Some parts of the process are more uncertain than others. For example the formation of the suspended ash plume was a major source of uncertainty, and the ash cloud properties led to some uncertainty. The meteorology, dispersion forecasts, and engineering data on aircraft engines are smaller sources of uncertainty.

The Pakistan Floods

This is more a story of changing vulnerability rather than changing exposure.It wasn’t unprecedented, but it was very serious. There’s now a much larger population in Pakistan, and particularly more people living along river banks. So it had a very different impact to last similar flooding in 1920s.

The floods were caused by a conjunction of two weather systems – the active phase of the summer monsoon, in conjunction with large amplitude waves in mid-latitudes. The position of the sub-tropical jet, which is usually well to the north of the tibetan plateau, made a huge turn south, down over Pakistan. It caused exceptional cloudbursts over the mountains of western Pakistan.

Could these storms have been predicted? Days ahead, the weather forecast models showed unusually large accumulations – for example 9 days ahead, the ECMWF showed a probability of exceeding 100mm over four days. These figures could have been fed into hydrological models to assess impact on river systems (but weren’t).

The Russian heatwave

Whereas Eyjafjallajökull was a story of changing exposure, and Pakistan was a story of changing vulnerability, it’s likely that the Russian heatwave was a story of changing climate.

There were seasonal forecasts, and the heatwaves were within the range of the ensemble runs, but nowhere near the ensemble mean. For example, the May 2010 seasonal forecast for July showed a strong warm signal in over Russia in the ensemble mean. The two warmest forecasts in the ensemble captured very well the observed warm pattern and intensity. It’s possible that the story here is that use of past data to validate seasonal forecasts is increasingly problematic under conditions of changing climate, as it gives a probability density function that is too conservative.

More importantly, seasonal forecasts of extreme heat are associated with blocking and downstream trough. But we don’t have enough resolution in the models to do this well yet – the capability is just emerging.

We could also have taken these seasonal forecasts and pushed them through to analyze impact on air quality (but didn’t).

And the attribution? It was a blocking event (Martin Hoerling at NOAA has a more detailed analysis). It has the same cause as the European heatwaves in 2003. It’s part of a normal blocking pattern, but amplified by global warming.

Cumbrian floods

From 17-20 Novemver 2009, there was unprecedented flooding (at least going back 2 centuries) in Cumbria, in the north of England. The UK Met office was able to put out a red alert warning two days in advance for severe flooding in the region. It was quite a bold forecast, and they couldn’t have done this a couple of years ago. The forecast was possible from the high resolution 1.5km UK Model, which was quasi-operational in May 2009. Now these forecasts are on a scale that is meaningful and useful to hydrologists.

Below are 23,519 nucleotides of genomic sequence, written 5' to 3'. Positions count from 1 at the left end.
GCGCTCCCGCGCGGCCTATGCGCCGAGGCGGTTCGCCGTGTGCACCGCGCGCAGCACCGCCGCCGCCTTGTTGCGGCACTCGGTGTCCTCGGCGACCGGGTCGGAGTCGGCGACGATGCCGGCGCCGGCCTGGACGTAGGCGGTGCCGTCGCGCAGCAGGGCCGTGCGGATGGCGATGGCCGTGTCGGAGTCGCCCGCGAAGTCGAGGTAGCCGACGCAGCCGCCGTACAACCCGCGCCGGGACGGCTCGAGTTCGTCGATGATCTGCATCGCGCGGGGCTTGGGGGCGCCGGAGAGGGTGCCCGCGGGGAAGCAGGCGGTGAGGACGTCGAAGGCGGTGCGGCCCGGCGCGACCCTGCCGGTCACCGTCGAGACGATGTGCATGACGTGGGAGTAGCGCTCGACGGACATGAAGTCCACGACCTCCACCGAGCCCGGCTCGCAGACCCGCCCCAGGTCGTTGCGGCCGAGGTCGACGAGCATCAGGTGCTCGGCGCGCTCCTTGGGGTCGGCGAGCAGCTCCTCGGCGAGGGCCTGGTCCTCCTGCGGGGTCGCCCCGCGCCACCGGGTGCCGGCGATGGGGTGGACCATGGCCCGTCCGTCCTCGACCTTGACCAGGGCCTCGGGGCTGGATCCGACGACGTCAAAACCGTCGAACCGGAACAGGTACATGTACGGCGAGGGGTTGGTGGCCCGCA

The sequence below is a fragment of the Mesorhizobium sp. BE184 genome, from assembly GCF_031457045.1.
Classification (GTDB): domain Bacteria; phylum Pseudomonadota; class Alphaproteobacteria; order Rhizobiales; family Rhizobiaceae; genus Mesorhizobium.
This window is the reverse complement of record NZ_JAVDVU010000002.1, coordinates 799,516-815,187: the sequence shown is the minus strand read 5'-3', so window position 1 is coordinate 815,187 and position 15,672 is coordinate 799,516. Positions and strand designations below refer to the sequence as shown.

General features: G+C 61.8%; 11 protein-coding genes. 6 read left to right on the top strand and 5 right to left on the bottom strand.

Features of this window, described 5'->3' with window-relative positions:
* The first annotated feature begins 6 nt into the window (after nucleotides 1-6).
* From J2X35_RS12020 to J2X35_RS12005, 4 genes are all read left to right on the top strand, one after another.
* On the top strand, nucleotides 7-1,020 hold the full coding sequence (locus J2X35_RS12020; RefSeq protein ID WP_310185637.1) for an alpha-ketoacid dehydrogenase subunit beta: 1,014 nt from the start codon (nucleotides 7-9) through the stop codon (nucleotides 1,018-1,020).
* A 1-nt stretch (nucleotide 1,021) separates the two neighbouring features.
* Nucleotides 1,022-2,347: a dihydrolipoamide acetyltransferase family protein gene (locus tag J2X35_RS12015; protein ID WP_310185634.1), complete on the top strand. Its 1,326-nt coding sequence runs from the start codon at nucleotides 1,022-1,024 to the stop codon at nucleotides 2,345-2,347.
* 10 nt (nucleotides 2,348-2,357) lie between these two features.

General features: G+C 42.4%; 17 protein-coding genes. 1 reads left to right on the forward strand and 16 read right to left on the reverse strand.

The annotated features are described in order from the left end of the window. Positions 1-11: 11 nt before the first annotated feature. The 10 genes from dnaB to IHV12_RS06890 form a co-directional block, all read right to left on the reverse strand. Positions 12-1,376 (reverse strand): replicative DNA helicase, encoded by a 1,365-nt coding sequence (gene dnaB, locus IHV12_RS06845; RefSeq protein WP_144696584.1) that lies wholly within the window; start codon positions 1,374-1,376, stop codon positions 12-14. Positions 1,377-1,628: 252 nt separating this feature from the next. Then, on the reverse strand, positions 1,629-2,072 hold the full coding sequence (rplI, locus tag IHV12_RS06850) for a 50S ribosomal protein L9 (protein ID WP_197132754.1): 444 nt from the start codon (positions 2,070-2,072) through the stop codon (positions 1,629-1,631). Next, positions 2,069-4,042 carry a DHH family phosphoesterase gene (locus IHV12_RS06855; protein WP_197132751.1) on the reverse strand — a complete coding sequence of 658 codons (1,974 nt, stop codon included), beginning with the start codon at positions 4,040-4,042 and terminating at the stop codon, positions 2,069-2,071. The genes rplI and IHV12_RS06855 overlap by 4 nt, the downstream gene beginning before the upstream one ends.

Conclusions

We have made considerable progress on our ability to predict weather and climate extremes, and geophysical hazards. We have made some progress on assessing vulnerability, exposure and socio-economic impact, but these are a major limiting factor our ability to provide useful advice. And there is still major uncertainty in quantifying and reducing risk.

The modelling and forecasting needs to be done in a probabilistic framework. Geophysical hazards cross many disciplines and many scales in space and time. We’re moving towards a seamless forecasting system, that attempts to bridge the gap between weather and climate forecasting, but there are still problems in bridging the gaps and bridging the scales. Progress depends on observation and monitoring, analysis and modelling, prediction and impacts assessment, handling and communicating uncertainty.  And dialogue with end users is essential – it’s very stimulating, as they challenge the science, and they bring fresh thinking.

And finally, a major barrier is access to supercomputing power – we could do so much more if had more computing capability.

I spent most of Wednesday attending a series of sessions featuring bestselling authors from the AGU Global Environmental Change division. The presenters were authors of books published in the last couple of years, all on various aspects of climate change, and all aimed at a more general audience. As the chairs of the track pointed out, it’s not news when an AGU member publishes a book, but it is news when so many publish books aimed at a general audience in a short space of time  – you don’t normally walk into a bookstore and see a whole table of books authored by AGU members.